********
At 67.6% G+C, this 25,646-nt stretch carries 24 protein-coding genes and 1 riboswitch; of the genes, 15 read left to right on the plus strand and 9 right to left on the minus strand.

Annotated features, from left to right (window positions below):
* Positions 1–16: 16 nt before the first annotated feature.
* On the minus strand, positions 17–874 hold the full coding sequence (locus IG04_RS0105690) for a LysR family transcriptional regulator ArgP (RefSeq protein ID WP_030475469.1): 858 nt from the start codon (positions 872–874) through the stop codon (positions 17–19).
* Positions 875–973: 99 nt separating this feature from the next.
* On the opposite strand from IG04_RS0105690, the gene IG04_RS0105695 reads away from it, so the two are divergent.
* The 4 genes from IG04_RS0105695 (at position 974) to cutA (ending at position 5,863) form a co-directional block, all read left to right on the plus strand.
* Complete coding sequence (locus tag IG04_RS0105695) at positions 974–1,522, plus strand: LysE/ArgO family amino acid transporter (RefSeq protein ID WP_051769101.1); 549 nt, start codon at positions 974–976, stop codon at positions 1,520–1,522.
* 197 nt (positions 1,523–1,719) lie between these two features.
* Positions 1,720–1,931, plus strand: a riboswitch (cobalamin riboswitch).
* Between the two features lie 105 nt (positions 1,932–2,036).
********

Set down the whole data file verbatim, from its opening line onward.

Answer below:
At 67.6% G+C, this 25,646-nt stretch carries 24 protein-coding genes and 1 riboswitch; of the genes, 15 read left to right on the plus strand and 9 right to left on the minus strand.

Annotated features, from left to right (window positions below):
* Positions 1–16: 16 nt before the first annotated feature.
* On the minus strand, positions 17–874 hold the full coding sequence (locus IG04_RS0105690) for a LysR family transcriptional regulator ArgP (RefSeq protein ID WP_030475469.1): 858 nt from the start codon (positions 872–874) through the stop codon (positions 17–19).
* Positions 875–973: 99 nt separating this feature from the next.
* On the opposite strand from IG04_RS0105690, the gene IG04_RS0105695 reads away from it, so the two are divergent.
* The 4 genes from IG04_RS0105695 (at position 974) to cutA (ending at position 5,863) form a co-directional block, all read left to right on the plus strand.
* Complete coding sequence (locus tag IG04_RS0105695) at positions 974–1,522, plus strand: LysE/ArgO family amino acid transporter (RefSeq protein ID WP_051769101.1); 549 nt, start codon at positions 974–976, stop codon at positions 1,520–1,522.
* 197 nt (positions 1,523–1,719) lie between these two features.
* Positions 1,720–1,931, plus strand: a riboswitch (cobalamin riboswitch).
* Between the two features lie 105 nt (positions 1,932–2,036).